Tens of thousands of flights have been cancelled as a result of ash spewing from the Icelandic volcano that erupted Apr. 14. That was at best a massive inconvenience for the millions of passengers affected and, of course, a major setback for the already deeply troubled airline industry.
Just about the only group to benefit from the delays and cancellations has been the video conferencing, or telepresence business, as Cisco Systems dubbed it several years ago. "We have seen a huge spike in usage," Fredrik Halvorsen, the former CEO of Tandberg who will now head Cisco Systems' telepresence technology group, told Reuters. "The only evidence is anecdotal, but you will not get a demo room in any of the Cisco facilities."
Ironically, the European Commission gave its final approval to Cisco's $3.41 billion purchase of Tandberg, the world's largest developer of videoconferencing solutions, just as flight delays were commencing -- and interest in high-end, high-definition video conferencing began to pick up. (Watch an exclusive interview with Cisco CIO Rebecca Jacoby about telepresence here.)
There's far more, however, that's driving enthusiasm for telepresence today than a sky full of volcanic ash. The economic downturn has made telepresence and visual collaboration increasingly appealing for organizations that are trying to cut back on costs while bolstering productivity, notes Howard Lichtman president of telepresence consultancy Human Productivity Lab.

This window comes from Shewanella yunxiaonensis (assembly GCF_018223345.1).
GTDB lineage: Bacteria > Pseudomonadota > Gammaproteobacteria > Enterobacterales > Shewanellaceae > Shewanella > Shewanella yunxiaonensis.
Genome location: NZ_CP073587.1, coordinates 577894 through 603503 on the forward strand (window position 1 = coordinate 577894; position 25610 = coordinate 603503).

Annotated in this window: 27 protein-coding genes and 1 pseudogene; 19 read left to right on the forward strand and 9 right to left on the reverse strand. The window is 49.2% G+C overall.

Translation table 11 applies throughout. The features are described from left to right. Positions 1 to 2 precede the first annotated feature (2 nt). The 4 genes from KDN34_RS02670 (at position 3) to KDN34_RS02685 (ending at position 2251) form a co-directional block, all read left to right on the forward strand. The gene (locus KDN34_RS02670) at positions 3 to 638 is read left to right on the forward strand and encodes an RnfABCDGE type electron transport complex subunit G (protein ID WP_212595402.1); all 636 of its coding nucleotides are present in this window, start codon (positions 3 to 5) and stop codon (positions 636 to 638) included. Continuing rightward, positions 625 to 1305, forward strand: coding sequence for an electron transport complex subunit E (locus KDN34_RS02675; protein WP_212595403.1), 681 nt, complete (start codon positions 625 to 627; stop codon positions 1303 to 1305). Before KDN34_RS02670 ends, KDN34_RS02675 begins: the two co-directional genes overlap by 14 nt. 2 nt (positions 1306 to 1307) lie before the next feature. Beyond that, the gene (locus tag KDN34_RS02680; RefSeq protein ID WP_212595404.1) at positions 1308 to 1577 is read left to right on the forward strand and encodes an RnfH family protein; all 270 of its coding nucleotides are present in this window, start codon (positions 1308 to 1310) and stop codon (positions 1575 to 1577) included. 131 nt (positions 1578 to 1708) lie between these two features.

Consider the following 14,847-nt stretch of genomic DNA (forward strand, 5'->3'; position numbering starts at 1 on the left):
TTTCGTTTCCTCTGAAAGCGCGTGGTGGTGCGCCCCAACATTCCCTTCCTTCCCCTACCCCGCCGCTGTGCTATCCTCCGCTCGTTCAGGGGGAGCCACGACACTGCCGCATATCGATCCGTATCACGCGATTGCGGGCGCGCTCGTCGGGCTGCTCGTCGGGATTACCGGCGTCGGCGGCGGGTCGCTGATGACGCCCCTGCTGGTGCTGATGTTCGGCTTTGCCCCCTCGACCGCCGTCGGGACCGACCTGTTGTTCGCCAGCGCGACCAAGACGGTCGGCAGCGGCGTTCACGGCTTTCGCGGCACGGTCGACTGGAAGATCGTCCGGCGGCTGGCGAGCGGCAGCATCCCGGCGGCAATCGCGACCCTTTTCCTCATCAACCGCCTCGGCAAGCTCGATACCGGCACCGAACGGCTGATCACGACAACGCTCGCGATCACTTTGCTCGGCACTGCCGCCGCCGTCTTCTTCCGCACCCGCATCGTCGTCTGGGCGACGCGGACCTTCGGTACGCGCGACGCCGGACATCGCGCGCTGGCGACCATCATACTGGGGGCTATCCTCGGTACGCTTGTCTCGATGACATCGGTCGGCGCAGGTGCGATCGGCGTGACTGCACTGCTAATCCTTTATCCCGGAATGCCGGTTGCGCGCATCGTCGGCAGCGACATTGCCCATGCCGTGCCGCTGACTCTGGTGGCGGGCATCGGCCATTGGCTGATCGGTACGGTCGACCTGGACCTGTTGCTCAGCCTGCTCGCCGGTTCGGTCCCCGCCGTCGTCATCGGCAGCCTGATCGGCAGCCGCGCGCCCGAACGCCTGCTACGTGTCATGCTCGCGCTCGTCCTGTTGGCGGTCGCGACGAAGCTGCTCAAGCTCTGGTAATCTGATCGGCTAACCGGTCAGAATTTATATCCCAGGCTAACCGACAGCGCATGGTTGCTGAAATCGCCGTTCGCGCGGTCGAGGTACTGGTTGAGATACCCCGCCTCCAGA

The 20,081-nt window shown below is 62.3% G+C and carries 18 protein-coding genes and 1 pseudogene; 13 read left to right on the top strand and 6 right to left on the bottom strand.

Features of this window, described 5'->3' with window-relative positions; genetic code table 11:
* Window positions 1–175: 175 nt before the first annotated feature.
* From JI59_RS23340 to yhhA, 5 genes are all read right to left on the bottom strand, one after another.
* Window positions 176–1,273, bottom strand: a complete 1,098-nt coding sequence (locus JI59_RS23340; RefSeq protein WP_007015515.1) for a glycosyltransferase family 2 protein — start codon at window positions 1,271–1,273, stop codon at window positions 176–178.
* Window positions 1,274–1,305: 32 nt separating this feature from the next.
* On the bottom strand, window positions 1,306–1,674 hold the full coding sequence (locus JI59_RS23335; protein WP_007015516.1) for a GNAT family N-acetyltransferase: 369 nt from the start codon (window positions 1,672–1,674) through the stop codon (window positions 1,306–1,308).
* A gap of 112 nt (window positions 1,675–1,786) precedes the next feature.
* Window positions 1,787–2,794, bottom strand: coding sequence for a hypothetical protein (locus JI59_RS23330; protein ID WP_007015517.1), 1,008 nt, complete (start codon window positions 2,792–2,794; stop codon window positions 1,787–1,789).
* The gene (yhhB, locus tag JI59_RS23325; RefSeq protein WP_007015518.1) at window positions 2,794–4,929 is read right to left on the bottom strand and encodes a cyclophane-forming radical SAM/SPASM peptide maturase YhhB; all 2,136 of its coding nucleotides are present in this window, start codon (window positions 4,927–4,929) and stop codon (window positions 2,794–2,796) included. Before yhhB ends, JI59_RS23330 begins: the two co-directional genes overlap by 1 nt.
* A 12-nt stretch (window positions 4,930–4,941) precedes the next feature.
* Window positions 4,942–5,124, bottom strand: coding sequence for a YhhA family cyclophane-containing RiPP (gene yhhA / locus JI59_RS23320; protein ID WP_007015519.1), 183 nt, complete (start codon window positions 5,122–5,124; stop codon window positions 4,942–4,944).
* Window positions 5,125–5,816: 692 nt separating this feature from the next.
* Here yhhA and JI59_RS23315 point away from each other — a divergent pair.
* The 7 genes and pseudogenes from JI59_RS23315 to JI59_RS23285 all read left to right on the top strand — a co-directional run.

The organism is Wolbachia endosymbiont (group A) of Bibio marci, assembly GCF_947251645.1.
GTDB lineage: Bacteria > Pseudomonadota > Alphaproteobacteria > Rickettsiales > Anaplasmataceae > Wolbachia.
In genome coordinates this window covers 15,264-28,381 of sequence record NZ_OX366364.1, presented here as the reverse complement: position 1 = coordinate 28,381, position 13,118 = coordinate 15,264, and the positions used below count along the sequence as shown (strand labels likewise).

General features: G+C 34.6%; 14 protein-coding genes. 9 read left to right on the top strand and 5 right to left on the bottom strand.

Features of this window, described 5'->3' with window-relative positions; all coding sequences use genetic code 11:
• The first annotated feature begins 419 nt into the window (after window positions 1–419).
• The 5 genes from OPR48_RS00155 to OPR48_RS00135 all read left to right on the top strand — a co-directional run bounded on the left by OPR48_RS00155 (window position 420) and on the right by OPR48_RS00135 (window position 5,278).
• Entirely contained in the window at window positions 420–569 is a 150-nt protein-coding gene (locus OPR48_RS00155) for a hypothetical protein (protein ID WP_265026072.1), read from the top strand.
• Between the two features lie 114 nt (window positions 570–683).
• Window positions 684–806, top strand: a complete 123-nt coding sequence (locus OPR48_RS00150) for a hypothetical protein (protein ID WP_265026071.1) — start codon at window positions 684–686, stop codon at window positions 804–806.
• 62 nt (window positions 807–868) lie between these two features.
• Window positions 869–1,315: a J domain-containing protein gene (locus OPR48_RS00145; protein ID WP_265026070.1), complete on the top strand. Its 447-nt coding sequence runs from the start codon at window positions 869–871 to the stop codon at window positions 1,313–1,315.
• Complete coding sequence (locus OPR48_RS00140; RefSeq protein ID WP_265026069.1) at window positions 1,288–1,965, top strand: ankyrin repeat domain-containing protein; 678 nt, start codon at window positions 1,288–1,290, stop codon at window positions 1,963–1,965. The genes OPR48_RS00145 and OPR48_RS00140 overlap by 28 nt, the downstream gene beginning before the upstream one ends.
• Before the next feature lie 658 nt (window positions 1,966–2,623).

At the same time the technology has come a long way from a few years ago when videoconferencing was primitive, the audio often didn't match up with the visuals, the picture was out of focus, graphics were crude and by the end of a conference, attendees often didn't have any idea what had gone on. "They were so distracted by the media, they didn't get the message," says Lichtman.
No longer, though. Today there are myriad reasons that videoconferencing/telepresencing presents a viable, cost-effective alternative to the traditional face-to-face meeting. Here are four of the factors driving what is estimated to be a $3 billion market today.